For many, the Internet supplies a safe forum to debate matters of spirituality and tradition
Think of Steve Beard as the missing link.
Without him, you might not find anything to connect “Roy’s rock” to rock ‘n’ roll, bikinis to the breastplate of St. Patrick.
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But log on to his Weblog at www.thunderstruck.org and you’ll find links to those topics and dozens more.
Together, they serve as Beard’s so-called “truckstop for the soul.”
Weblogs, best known as blogs, are online journals dedicated to particular subjects that often offer legions of links to relevant news or other Web sites. While it’s unclear just how many blogs are out there, it’s evident that spirituality — and the intersection of faith and culture in particular — saturates many of them.
Beard said he started his blog five years ago, when he wanted a place to post some articles that he had written, along with others that were of interest to him.
Web surfers responded, writing to tell him he had a “weird mind” and that they appreciated the eclectic nature of his site.
“There’s as much stuff on there about surfing and punk rock as there is about theology,” explained Beard, one of the authors of “Spiritual Journeys: How Faith Has Influenced Twelve Music Icons.” “For me, faith includes all areas of life.”
Beard, the 38-year-old vice president of Good News — a network of United Methodist evangelicals in Wilmore, Ky., — said he spends between 3 and 4 hours every day maintaining his Weblog.
“It was first just a hobby…just a way for me to express myself,” said Beard, who also edits Good News magazine. “I live in a very small, conservative town and I’m from southern California….The two worlds are very, very different. It ends up being a better way for me to maintain my sanity here.”
Now, he said: “I’m addicted to it…and feel this weird responsibility….It’s a blast for me, and I’m stoked when other people like it.”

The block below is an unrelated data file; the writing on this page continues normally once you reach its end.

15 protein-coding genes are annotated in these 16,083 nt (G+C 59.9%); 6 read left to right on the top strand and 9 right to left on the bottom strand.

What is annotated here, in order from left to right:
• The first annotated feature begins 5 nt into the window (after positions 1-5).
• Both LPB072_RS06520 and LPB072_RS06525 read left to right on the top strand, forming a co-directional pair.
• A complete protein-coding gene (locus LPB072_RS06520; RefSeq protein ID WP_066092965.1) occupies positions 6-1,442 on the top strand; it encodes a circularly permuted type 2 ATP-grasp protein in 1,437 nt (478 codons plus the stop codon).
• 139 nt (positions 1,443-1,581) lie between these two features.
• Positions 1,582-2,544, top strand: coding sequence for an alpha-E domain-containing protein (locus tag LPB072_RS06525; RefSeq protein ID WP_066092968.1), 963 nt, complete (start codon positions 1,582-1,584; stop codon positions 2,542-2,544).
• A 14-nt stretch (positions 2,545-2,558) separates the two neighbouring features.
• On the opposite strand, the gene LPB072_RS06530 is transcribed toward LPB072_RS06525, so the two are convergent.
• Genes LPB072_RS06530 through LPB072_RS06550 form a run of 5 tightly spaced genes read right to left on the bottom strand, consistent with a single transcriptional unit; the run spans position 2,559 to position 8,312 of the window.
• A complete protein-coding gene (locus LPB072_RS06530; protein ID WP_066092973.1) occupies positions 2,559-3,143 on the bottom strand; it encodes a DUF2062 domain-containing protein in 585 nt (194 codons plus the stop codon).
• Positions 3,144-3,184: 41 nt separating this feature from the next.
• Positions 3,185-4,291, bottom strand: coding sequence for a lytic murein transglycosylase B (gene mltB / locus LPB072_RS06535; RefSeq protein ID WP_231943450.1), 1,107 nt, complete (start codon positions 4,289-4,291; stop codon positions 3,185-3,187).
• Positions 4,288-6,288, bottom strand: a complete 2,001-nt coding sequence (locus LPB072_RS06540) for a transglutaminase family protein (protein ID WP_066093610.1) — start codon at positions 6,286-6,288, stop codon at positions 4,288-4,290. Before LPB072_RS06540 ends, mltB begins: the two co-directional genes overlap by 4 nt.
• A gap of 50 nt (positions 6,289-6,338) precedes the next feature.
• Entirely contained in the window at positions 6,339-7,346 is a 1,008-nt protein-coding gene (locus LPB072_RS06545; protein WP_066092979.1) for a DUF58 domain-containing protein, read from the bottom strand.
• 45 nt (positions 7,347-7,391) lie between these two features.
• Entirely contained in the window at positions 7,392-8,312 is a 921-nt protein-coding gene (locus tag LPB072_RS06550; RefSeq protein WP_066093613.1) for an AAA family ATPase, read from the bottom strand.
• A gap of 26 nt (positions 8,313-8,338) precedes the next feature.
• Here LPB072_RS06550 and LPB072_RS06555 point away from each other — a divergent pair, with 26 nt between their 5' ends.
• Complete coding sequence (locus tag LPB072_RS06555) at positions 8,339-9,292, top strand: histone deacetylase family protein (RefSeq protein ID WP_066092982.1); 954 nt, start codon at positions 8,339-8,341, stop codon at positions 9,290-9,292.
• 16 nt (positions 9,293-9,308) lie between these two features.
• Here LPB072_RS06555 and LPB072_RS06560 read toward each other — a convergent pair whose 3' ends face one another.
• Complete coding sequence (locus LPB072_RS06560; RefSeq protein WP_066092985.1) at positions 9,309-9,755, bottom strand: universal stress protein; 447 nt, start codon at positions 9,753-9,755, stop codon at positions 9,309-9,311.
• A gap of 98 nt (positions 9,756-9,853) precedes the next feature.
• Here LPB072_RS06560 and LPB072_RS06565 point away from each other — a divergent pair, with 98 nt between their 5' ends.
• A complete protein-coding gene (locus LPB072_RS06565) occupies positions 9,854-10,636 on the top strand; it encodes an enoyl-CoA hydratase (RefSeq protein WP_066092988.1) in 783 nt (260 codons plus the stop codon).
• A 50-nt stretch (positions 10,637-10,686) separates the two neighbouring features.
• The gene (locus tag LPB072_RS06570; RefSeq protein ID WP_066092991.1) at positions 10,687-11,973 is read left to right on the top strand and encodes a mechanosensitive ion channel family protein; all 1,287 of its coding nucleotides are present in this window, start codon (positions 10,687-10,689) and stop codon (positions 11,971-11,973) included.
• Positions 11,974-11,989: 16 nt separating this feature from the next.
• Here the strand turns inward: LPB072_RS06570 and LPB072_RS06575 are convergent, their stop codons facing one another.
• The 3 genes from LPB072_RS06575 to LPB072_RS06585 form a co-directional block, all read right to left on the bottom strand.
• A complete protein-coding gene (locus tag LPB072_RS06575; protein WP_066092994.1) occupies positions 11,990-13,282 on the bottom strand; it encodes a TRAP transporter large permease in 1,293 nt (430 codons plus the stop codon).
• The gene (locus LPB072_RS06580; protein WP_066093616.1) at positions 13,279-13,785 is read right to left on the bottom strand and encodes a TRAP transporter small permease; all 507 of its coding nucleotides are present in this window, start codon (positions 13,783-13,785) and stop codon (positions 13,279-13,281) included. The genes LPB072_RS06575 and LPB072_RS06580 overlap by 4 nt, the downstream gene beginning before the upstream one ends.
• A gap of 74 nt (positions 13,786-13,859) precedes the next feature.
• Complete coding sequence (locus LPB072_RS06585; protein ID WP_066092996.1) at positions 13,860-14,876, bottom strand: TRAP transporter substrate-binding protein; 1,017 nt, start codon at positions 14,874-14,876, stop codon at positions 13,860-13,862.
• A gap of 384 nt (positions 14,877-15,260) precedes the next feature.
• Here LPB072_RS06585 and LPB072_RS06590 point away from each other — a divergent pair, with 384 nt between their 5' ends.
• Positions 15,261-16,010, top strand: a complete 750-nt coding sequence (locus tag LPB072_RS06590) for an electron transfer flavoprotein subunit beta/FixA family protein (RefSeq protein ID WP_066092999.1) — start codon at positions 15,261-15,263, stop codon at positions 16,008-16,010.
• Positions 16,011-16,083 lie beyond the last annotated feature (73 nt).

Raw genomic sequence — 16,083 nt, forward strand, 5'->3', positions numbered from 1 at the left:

While many may appreciate the diverse nature of Beard’s blog, surfers seeking religion seem to gravitate toward like-minded believers.
Richard Flory, a sociologist at Biola University in La Mirada, Calif., said surfers are adept at using the Internet to create and solidify networks that they already have.
Through the blogs, Christians have formed international communities, Flory said, noting that it “seems like they all know of each other.”
But Flory doesn’t think the congregation of these virtual networks means the end for traditional religious communities.
“I don’t think it’s one replacing the other,” Flory said. “People are never going to want to lose the human contact.”
Kathy Shaidle, the Toronto-based founder of the blog www.relapsedcatholic.com, said the Internet will never supplant the sacramental nature of Catholicism. What it’s done, she said, is help many to discuss difficult issues and clarify their thoughts.
“It can’t replace it, but it’s a wonderful adjunct,” she said.
Shaidle, who started her blog in July 2000, said she noticed a proliferation of sites when the sexual abuse scandal within the Catholic Church began garnering national attention. Today, the number of sites seems to have “leveled off,” she said.
“I think it really was a wonderful way for people to let off steam,” she said. “It was probably a very healthy thing.”
Many seem to sense a certain security online and may feel comfortable engaging in conversations they might shy away from in person.
Brenda E. Brasher, author of “Give Me That Online Religion” and a sociology professor at the University of Aberdeen in Scotland, said she believes one reason individuals feel comfortable turning to the Internet for answers about their religious questions is “due to the feeling of privacy many people associate with computer communications — even though it is not especially a private way to communicate.”
“There would be a lot of back-and-forth between the bloggers,” she said. “It was a wonderful outlet.”
The experience was arguably empowering for many, and in the end, may offer some lessons for the Catholic Church.
“I think that the church…is simply going to have to accept the fact that we’re all talking to each other,” said Shaidle, who describes herself as “an orthodox, conservative Catholic.” “There’s a permanent record of everything and we can find it.”
Ultimately, Shaidle said, church officials should recognize the value of transparency.
Beard said he believes blogs and Web sites of interest have leapfrogged over the gatekeepers of the establishment.
Said Beard: “Blogs give people another voice….”
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